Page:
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Macroeconomic Changes and Mortality in Mexico


  • Fidel Gonzalez

    () (Department of Economics and International Business, Sam Houston State University)

  • Troy Quast

    () (Department of Economics and International Business, Sam Houston State University)


While previous studies examine how the business cycle affects mortality in developed countries, less is known about this relationship in developing countries. In this paper, we investigate whether the procyclical nature of mortality in developed countries found by Ruhm (2000) and others is also present in Mexico. We assemble a unique panel data set that contains state-level data on mortality rates by age and cause of death, GDP per capita, and socioeconomic status. We find that for Mexico total mortality rates are procyclical, with the largest impact on those aged 20 to 49. While these findings are similar to those in Ruhm (2000), the effects of business cycles on mortality rates differ for several specific causes of death. These results suggest that whereas total mortality may be procyclical in some developed and developing countries, significant differences may exist for some causes of death.

Suggested Citation

  • Fidel Gonzalez & Troy Quast, 2009. "Macroeconomic Changes and Mortality in Mexico," Working Papers 0807, Sam Houston State University, Department of Economics and International Business.
  • Handle: RePEc:shs:wpaper:0807

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    References listed on IDEAS

    1. Nora Lustig, 2001. "Life Is Not Easy: Mexico's Quest for Stability and Growth," Journal of Economic Perspectives, American Economic Association, vol. 15(1), pages 85-106, Winter.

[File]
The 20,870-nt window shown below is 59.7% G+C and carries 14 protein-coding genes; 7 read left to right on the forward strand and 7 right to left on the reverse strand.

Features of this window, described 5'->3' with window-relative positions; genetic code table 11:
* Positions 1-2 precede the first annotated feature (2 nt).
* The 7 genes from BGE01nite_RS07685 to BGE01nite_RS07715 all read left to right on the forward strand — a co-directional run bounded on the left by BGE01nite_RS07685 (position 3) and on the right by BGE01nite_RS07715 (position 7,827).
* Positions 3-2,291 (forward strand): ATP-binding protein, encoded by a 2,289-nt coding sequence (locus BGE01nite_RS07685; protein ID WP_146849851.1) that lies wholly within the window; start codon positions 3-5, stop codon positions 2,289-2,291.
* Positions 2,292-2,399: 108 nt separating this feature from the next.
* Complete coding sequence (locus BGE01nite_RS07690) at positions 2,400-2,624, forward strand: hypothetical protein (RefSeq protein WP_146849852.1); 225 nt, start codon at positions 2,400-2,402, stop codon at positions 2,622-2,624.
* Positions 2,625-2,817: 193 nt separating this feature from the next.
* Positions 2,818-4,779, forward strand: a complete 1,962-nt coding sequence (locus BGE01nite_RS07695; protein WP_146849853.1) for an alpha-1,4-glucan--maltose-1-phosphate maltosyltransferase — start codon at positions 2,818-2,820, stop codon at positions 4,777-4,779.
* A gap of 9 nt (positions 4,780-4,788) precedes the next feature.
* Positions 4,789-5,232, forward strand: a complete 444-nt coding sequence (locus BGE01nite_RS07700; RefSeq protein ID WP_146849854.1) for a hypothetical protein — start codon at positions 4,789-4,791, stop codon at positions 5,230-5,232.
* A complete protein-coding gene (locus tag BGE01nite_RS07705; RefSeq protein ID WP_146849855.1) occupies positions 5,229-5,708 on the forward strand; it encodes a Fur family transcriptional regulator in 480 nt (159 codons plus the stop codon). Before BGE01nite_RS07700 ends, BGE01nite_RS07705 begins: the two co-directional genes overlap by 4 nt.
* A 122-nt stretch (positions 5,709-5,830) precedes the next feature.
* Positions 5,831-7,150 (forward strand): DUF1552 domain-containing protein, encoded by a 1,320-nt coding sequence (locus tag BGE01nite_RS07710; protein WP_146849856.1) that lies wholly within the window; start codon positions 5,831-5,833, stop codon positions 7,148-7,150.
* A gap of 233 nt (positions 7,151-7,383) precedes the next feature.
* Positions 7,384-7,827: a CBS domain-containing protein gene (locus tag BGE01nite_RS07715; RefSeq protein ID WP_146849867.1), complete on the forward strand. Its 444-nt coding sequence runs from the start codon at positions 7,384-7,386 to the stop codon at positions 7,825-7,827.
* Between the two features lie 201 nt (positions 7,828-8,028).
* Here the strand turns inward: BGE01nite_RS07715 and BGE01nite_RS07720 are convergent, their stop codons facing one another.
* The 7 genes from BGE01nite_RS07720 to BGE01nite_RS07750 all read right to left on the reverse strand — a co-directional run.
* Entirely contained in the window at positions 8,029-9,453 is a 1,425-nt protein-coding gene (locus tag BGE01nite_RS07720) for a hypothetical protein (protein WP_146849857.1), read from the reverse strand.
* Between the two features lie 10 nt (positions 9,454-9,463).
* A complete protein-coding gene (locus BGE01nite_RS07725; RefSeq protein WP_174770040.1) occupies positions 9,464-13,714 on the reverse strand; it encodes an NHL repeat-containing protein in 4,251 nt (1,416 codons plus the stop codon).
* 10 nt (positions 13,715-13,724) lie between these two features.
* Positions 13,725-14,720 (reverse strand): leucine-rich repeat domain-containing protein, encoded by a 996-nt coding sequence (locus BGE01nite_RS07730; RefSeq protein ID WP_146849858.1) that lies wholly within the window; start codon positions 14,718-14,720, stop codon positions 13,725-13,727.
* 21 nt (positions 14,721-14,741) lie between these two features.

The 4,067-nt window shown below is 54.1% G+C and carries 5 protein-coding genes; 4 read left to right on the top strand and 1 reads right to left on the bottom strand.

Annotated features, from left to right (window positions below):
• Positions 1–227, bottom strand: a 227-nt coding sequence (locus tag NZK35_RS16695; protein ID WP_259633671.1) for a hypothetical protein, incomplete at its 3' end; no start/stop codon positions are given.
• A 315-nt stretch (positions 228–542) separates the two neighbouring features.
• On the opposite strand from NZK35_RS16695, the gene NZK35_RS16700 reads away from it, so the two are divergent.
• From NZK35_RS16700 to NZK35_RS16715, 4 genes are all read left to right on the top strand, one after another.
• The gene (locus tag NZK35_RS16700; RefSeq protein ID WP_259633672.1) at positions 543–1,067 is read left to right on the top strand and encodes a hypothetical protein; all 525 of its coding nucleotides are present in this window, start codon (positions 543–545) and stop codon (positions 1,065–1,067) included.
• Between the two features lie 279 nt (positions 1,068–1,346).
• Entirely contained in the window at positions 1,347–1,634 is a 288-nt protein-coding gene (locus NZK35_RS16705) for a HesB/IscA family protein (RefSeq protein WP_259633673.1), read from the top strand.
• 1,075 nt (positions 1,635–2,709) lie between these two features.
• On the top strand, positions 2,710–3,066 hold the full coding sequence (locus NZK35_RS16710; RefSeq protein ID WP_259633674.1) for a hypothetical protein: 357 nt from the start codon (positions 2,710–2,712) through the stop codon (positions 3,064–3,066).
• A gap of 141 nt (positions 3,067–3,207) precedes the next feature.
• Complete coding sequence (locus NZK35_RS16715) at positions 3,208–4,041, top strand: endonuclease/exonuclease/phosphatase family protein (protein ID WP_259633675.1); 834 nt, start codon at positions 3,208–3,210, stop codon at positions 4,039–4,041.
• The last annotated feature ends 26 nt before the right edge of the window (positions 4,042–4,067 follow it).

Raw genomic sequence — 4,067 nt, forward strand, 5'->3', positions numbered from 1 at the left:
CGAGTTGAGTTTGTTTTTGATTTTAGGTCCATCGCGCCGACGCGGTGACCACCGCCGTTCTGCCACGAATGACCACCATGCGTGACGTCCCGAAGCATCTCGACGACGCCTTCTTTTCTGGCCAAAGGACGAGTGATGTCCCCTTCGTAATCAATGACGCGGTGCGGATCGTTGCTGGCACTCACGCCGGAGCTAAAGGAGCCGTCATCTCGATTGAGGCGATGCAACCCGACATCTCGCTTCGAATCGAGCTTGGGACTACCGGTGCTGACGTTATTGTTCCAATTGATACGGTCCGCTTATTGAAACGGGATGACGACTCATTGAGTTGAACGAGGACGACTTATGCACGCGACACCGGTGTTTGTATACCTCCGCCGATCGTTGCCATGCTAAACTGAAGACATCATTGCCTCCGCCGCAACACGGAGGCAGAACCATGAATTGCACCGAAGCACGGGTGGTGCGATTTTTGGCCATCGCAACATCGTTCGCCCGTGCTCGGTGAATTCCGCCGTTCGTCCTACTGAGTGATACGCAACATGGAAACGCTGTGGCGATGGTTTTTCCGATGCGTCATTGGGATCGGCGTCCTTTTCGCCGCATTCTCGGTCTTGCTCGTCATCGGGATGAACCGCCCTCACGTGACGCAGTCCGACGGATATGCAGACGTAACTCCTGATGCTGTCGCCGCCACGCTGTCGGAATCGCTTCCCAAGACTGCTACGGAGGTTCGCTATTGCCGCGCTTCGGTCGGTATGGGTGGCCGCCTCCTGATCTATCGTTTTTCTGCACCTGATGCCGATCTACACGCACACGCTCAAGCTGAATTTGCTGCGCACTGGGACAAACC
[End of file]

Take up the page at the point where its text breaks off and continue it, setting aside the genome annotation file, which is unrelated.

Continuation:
2. Gerdtham, Ulf-G. & Ruhm, Christopher J., 2006. "Deaths rise in good economic times: Evidence from the OECD," Economics & Human Biology, Elsevier, vol. 4(3), pages 298-316, December.
    3. Tapinos, G. & Mason, A. & Bravo, J. (ed.), 1997. "Demographic Responses to Economic Adjustment in Latin America," OUP Catalogue, Oxford University Press, number 9780198292104.
    4. Christopher J. Ruhm, 2000. "Are Recessions Good for Your Health?," The Quarterly Journal of Economics, Oxford University Press, vol. 115(2), pages 617-650.
    5. Javier Sánchez-Reaza, 2002. "The Impact of Trade Liberalization on Regional Disparities in Mexico," Growth and Change, Wiley Blackwell, vol. 33(1), pages 72-90.
    6. Mendez, Oscar & Cutler, David & Knaul, Felicia & Lozano, Rafael & Zurita, Beatriz, 2002. "Financial Crisis, Health Outcomes, and Aging: Mexico in the 1980s and 1990s," Scholarly Articles 2707939, Harvard University Department of Economics.
    7. Neumayer, Eric, 2004. "Recessions lower (some) mortality rates:: evidence from Germany," Social Science & Medicine, Elsevier, vol. 58(6), pages 1037-1047, March.
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    Cited by:

    1. Huixia Wang & Chenggang Wang & Timothy J. Halliday, 2016. "Health and Health Inequality during the Great Recession: Evidence from the PSID," Working Papers 2016-14, University of Hawaii Economic Research Organization, University of Hawaii at Manoa.